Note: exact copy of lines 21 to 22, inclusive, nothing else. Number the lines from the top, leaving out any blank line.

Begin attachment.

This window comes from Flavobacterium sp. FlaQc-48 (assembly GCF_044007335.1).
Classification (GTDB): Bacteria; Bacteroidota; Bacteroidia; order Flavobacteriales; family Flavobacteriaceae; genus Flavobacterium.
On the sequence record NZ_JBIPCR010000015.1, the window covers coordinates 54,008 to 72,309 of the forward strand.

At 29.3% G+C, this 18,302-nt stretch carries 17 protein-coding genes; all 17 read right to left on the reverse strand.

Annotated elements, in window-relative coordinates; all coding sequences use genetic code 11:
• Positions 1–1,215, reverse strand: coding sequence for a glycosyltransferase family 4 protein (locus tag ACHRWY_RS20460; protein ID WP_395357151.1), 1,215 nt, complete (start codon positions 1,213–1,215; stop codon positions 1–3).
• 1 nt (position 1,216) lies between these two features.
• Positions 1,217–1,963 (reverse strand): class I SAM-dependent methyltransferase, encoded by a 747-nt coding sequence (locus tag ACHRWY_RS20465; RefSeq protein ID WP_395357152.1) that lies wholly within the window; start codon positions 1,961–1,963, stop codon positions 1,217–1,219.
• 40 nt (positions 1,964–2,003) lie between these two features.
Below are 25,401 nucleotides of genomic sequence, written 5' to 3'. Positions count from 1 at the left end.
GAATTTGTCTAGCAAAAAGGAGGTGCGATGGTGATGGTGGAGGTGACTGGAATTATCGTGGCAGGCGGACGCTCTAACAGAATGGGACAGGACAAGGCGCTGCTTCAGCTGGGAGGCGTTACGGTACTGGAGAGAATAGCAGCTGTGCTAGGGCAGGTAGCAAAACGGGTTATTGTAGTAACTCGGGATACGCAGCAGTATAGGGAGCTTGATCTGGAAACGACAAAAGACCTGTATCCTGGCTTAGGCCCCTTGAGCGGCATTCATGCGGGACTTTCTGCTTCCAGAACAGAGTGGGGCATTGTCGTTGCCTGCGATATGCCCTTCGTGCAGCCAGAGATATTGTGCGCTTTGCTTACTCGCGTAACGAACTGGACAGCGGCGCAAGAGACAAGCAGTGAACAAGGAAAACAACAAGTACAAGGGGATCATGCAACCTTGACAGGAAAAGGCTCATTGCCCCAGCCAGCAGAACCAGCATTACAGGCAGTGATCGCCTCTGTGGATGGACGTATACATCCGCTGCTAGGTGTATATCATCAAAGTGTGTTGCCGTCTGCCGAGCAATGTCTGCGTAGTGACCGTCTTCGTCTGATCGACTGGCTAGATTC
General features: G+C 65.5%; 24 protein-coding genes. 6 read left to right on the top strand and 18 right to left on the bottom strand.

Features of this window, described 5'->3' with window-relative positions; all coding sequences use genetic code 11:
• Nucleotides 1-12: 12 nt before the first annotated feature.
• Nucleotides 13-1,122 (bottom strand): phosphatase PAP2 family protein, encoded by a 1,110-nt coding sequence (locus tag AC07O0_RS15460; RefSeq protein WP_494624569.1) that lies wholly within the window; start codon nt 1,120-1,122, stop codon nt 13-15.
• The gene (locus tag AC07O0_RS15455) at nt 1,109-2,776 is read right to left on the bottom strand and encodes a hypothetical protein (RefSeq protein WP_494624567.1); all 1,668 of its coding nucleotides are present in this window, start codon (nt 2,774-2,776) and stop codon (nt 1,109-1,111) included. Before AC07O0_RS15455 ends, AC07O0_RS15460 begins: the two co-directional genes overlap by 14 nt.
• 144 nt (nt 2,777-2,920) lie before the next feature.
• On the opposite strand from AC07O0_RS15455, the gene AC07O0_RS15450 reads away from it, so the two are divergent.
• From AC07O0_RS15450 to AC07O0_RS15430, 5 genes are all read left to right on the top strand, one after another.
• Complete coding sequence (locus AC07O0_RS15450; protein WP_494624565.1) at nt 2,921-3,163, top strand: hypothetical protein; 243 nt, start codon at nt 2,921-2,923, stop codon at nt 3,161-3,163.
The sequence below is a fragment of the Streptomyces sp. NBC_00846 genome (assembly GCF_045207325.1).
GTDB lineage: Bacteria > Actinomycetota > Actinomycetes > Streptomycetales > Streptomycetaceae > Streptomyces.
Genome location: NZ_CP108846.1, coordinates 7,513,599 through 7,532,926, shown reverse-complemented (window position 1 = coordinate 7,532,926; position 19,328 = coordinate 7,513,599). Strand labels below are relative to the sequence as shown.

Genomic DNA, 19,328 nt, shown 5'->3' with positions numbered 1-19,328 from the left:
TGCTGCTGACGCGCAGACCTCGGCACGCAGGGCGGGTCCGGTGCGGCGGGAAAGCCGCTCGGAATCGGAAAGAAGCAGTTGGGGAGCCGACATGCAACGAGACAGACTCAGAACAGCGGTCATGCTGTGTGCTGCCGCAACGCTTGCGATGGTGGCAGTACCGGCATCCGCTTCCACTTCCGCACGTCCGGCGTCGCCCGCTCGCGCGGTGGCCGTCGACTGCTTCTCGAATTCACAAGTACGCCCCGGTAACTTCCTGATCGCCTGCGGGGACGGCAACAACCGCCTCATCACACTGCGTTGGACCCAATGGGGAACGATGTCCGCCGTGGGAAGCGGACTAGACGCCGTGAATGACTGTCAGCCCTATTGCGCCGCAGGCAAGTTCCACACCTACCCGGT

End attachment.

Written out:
The sequence below is a fragment of the Streptomyces sp. NBC_00846 genome (assembly GCF_045207325.1).
GTDB lineage: Bacteria > Actinomycetota > Actinomycetes > Streptomycetales > Streptomycetaceae > Streptomyces.